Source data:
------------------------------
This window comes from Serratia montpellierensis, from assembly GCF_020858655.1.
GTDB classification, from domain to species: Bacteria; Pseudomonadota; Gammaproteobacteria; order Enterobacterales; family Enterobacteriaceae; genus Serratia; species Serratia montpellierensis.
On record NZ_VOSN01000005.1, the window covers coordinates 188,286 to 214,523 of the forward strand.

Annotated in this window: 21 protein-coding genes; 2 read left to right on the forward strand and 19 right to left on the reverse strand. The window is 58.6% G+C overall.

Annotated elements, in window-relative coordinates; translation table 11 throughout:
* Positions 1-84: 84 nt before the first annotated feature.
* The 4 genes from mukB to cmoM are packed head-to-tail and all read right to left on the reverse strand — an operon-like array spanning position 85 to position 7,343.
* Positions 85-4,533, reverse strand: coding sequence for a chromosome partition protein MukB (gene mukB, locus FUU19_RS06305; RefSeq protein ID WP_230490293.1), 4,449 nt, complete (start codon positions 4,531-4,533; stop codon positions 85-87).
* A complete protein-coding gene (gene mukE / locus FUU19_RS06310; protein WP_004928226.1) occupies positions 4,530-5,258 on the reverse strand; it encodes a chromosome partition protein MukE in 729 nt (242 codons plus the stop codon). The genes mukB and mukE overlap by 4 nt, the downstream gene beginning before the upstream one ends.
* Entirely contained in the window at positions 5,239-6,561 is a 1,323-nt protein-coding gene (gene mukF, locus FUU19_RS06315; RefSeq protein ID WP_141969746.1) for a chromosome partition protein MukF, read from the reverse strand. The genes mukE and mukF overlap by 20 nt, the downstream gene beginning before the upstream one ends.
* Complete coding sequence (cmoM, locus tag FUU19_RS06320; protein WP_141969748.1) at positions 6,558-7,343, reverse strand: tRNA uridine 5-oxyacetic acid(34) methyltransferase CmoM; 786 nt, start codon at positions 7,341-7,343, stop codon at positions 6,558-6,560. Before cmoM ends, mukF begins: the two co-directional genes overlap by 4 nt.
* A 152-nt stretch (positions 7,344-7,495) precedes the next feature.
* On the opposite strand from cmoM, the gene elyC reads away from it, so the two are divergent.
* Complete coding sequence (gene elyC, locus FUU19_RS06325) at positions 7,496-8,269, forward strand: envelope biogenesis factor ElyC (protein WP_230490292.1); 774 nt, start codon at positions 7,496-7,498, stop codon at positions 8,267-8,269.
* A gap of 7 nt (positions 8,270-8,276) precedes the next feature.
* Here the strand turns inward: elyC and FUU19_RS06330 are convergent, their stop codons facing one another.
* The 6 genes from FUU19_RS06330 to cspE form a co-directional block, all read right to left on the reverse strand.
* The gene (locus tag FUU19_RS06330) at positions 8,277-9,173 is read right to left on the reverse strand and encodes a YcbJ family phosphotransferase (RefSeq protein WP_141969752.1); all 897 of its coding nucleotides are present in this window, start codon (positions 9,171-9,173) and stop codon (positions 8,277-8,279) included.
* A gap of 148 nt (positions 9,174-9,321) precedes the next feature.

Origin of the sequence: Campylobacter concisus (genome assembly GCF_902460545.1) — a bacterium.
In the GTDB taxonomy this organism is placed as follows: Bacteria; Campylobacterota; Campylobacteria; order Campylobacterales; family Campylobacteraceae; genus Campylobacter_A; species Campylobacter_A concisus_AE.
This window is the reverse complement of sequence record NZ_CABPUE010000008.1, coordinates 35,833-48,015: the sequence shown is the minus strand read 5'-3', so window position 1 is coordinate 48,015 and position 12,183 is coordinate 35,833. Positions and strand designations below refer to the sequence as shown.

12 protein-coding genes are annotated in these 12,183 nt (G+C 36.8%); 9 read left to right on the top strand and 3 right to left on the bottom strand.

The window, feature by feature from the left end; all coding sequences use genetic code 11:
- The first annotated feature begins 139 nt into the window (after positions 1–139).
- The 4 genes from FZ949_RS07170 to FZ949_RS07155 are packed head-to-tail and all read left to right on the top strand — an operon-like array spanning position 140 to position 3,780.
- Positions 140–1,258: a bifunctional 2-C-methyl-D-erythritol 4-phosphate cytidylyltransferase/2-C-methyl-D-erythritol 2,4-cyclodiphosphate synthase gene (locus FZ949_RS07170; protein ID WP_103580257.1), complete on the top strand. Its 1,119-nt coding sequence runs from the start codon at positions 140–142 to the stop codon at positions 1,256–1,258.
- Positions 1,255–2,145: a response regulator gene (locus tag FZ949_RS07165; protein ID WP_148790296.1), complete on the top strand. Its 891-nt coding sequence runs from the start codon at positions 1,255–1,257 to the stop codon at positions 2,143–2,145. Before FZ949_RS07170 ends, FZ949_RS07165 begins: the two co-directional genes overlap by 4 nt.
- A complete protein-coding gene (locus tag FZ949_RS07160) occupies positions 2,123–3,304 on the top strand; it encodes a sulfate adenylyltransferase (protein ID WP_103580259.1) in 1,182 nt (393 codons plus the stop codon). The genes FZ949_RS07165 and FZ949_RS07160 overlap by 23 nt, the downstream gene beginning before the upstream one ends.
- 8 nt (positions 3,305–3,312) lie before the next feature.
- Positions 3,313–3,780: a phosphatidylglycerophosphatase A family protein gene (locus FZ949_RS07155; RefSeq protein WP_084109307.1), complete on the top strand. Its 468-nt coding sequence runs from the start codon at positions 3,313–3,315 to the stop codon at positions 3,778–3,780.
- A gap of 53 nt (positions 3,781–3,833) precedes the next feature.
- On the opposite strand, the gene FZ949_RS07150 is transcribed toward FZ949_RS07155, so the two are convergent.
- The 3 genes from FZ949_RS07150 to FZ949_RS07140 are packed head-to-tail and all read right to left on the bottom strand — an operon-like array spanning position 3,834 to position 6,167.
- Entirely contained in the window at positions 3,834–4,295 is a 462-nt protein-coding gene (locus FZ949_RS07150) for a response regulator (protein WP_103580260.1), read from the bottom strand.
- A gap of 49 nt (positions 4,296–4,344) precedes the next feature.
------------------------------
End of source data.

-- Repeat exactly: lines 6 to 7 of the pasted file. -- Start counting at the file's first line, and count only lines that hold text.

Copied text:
* Positions 1-84: 84 nt before the first annotated feature.
* The 4 genes from mukB to cmoM are packed head-to-tail and all read right to left on the reverse strand — an operon-like array spanning position 85 to position 7,343.